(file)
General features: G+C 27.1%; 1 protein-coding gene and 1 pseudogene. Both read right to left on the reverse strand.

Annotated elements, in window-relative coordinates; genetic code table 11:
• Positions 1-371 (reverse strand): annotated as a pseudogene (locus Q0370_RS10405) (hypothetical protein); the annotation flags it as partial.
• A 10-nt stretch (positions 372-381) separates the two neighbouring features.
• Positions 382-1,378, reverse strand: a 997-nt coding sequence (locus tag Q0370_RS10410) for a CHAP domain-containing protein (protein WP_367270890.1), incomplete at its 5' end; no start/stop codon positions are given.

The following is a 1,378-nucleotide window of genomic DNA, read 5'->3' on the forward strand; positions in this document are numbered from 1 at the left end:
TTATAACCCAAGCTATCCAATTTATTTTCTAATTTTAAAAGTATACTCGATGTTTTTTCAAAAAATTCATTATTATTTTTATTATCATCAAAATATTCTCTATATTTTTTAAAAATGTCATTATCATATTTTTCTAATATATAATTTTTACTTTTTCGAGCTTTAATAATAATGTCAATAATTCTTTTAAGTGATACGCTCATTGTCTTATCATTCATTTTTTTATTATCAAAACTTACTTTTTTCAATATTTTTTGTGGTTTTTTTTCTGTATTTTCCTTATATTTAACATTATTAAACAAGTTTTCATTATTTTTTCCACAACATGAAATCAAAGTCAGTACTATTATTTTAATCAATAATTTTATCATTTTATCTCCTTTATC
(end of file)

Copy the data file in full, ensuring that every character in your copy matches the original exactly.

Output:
General features: G+C 27.1%; 1 protein-coding gene and 1 pseudogene. Both read right to left on the reverse strand.

Annotated elements, in window-relative coordinates; genetic code table 11:
• Positions 1-371 (reverse strand): annotated as a pseudogene (locus Q0370_RS10405) (hypothetical protein); the annotation flags it as partial.
• A 10-nt stretch (positions 372-381) separates the two neighbouring features.
• Positions 382-1,378, reverse strand: a 997-nt coding sequence (locus tag Q0370_RS10410) for a CHAP domain-containing protein (protein WP_367270890.1), incomplete at its 5' end; no start/stop codon positions are given.

The following is a 1,378-nucleotide window of genomic DNA, read 5'->3' on the forward strand; positions in this document are numbered from 1 at the left end:
TTATAACCCAAGCTATCCAATTTATTTTCTAATTTTAAAAGTATACTCGATGTTTTTTCAAAAAATTCATTATTATTTTTATTATCATCAAAATATTCTCTATATTTTTTAAAAATGTCATTATCATATTTTTCTAATATATAATTTTTACTTTTTCGAGCTTTAATAATAATGTCAATAATTCTTTTAAGTGATACGCTCATTGTCTTATCATTCATTTTTTTATTATCAAAACTTACTTTTTTCAATATTTTTTGTGGTTTTTTTTCTGTATTTTCCTTATATTTAACATTATTAAACAAGTTTTCATTATTTTTTCCACAACATGAAATCAAAGTCAGTACTATTATTTTAATCAATAATTTTATCATTTTATCTCCTTTATC